For me, this story of someone I knew who’d been kidnapped was indelibly needled into my developing understanding of the world: Kidnappings actually happen. It had become part of the visceral knowledge base we build along the way, whether we want to add it or not. There was Tim passing our porch, walking back and forth to work each day, living proof that people vanish, though in his case he returned in some unknown, altered way into the lives of those who distantly remembered him as an infant. Though I would never venture to guess whether his life over his first 16 years would have been better had he stayed with his father in Philadelphia, there was a truth to his life in Ireland, though now forgotten, that cannot be denied. He was an infant when he was snatched, and his memories of any prior life across the sea in America could not have been an issue. Did his father miss him? Did his father know where he was? Did his father have any idea that he was in Limerick, or know any details of that distant life before he returned home at sixteen? Did Tim even know of his birth in America, a father in Philadelphia, or was it something he somehow later learned that may have precipitated his return? These are questions impossible to answer. But anyone familiar with the Ireland of Tim’s youth knows that all those feel-good jigs and soft-shoed reels were survival overlays of an impoverished rural people who lived lives that were, to put it mildly, hardscabble. My maternal grandparents understood that, and each, under their own sails, found their ways to America about the same time Tim returned. And somehow they met each other in some Irish nook of Philadelphia – he a Murphy, a hod carrier and, later, a trolleyman, she a Walsh, a domestic who my mother always said, “worked for Jews, but they were good Jews.” (Neither my grandmother nor my mother had any awareness of Leopold Bloom and the 1904 Dublin of Joyce’s Ulysses.) My grandmother (b. 1889) had lived through a childhood in County Sligo where kidnapping quite possibly would have been a blessing; where she might have ended up could not have been much lower on the social ladder than where and how she spent her childhood. But despite that sort of speculation, there are things we just know, things that are just life, and one of those things is that there is always somewhere lower to fall, even when we believe there is not, and to attempt to justify kidnapping by pulling the social escalation card is a sleight of hand that is best left to the unblinking midway sharks.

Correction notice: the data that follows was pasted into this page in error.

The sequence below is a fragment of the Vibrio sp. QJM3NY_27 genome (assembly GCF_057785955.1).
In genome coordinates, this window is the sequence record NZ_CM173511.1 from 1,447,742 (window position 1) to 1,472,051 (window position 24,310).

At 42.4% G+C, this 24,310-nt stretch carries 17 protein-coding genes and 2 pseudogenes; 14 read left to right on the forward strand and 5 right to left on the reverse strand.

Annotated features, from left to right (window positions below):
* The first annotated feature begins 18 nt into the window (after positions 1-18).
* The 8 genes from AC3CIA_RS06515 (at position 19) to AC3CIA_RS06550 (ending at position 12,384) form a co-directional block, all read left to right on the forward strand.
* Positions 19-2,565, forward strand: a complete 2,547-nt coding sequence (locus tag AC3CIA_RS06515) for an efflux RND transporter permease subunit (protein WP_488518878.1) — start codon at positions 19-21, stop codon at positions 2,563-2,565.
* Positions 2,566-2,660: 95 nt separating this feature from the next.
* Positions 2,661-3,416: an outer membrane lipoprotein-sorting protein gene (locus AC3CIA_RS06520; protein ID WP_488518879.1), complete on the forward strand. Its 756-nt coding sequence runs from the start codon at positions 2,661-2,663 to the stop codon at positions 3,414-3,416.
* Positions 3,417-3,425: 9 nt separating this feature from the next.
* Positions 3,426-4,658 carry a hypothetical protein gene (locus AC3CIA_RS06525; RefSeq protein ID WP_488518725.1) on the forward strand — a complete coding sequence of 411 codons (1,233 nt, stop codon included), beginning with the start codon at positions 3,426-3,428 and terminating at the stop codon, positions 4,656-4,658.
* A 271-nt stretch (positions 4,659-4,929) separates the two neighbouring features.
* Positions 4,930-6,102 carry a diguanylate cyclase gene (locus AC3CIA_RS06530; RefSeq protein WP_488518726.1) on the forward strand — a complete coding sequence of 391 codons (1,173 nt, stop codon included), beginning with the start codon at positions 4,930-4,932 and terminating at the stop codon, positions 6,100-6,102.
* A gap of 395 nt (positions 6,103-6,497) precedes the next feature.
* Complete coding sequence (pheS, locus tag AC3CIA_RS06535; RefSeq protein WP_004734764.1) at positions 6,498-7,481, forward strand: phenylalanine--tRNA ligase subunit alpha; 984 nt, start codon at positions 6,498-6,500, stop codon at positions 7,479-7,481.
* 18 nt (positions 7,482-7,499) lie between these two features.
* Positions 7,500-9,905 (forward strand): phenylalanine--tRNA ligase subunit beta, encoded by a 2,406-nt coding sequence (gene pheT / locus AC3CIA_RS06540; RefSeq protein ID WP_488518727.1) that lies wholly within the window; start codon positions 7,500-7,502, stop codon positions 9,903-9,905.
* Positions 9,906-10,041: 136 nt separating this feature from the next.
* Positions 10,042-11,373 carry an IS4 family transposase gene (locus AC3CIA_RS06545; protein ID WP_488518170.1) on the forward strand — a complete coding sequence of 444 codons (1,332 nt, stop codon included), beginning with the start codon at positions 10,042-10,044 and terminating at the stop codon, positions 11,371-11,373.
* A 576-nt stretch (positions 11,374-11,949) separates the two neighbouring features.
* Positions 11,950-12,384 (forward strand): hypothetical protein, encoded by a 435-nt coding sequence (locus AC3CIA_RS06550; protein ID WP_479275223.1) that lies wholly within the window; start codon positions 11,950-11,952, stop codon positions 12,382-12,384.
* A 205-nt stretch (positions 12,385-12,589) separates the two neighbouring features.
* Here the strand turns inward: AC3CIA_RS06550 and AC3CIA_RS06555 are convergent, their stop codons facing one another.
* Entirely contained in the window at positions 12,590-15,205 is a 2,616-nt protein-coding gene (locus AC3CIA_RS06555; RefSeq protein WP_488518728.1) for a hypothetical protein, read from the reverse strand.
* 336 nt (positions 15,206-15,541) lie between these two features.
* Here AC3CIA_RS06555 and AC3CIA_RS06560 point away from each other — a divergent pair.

The fact is that kidnapping, for whatever reason, has been in the playbook since humans climbed down from trees, perhaps even before. When history began to be written Herodotus pinned the cause of the constant conflicts between Europe and Asia on a series of kidnappings of women: Io, Europa, Medea and the most infamous of all, the much-laid Helen. Back and forth these stealings, precipitating murders and wars and unspeakable human misery. The Greeks filled their cities and their brothels with slaves who were stolen people. But the Greeks were hardly the first to profit from abductions; they were just doing what everyone else did, and to date it hasn’t stopped . The kidnap/slavery industry is as alive today as it has ever been, with more victims than ever before.